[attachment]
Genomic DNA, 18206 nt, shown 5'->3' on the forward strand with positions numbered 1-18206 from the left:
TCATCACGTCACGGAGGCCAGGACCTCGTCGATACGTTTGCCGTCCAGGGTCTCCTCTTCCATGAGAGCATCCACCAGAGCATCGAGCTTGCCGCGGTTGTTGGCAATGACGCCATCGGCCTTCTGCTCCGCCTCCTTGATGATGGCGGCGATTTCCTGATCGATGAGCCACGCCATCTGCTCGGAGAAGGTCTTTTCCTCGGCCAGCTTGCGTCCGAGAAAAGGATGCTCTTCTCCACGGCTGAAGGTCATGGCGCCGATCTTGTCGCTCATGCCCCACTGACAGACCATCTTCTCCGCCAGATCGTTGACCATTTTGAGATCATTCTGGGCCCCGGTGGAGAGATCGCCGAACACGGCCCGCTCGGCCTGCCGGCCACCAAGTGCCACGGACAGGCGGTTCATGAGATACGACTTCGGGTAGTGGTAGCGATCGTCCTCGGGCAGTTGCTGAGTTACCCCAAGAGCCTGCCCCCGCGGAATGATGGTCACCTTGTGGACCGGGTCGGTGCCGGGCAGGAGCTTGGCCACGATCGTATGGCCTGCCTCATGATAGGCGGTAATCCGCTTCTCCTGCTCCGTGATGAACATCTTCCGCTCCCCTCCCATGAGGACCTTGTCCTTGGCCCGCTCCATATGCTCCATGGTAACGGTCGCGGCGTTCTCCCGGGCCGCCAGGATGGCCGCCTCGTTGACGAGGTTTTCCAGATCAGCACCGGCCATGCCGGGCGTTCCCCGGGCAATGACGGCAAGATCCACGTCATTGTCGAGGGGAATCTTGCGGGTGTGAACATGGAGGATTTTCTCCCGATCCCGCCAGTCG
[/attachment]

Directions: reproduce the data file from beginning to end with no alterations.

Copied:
Genomic DNA, 18206 nt, shown 5'->3' on the forward strand with positions numbered 1-18206 from the left:
TCATCACGTCACGGAGGCCAGGACCTCGTCGATACGTTTGCCGTCCAGGGTCTCCTCTTCCATGAGAGCATCCACCAGAGCATCGAGCTTGCCGCGGTTGTTGGCAATGACGCCATCGGCCTTCTGCTCCGCCTCCTTGATGATGGCGGCGATTTCCTGATCGATGAGCCACGCCATCTGCTCGGAGAAGGTCTTTTCCTCGGCCAGCTTGCGTCCGAGAAAAGGATGCTCTTCTCCACGGCTGAAGGTCATGGCGCCGATCTTGTCGCTCATGCCCCACTGACAGACCATCTTCTCCGCCAGATCGTTGACCATTTTGAGATCATTCTGGGCCCCGGTGGAGAGATCGCCGAACACGGCCCGCTCGGCCTGCCGGCCACCAAGTGCCACGGACAGGCGGTTCATGAGATACGACTTCGGGTAGTGGTAGCGATCGTCCTCGGGCAGTTGCTGAGTTACCCCAAGAGCCTGCCCCCGCGGAATGATGGTCACCTTGTGGACCGGGTCGGTGCCGGGCAGGAGCTTGGCCACGATCGTATGGCCTGCCTCATGATAGGCGGTAATCCGCTTCTCCTGCTCCGTGATGAACATCTTCCGCTCCCCTCCCATGAGGACCTTGTCCTTGGCCCGCTCCATATGCTCCATGGTAACGGTCGCGGCGTTCTCCCGGGCCGCCAGGATGGCCGCCTCGTTGACGAGGTTTTCCAGATCAGCACCGGCCATGCCGGGCGTTCCCCGGGCAATGACGGCAAGATCCACGTCATTGTCGAGGGGAATCTTGCGGGTGTGAACATGGAGGATTTTCTCCCGATCCCGCCAGTCG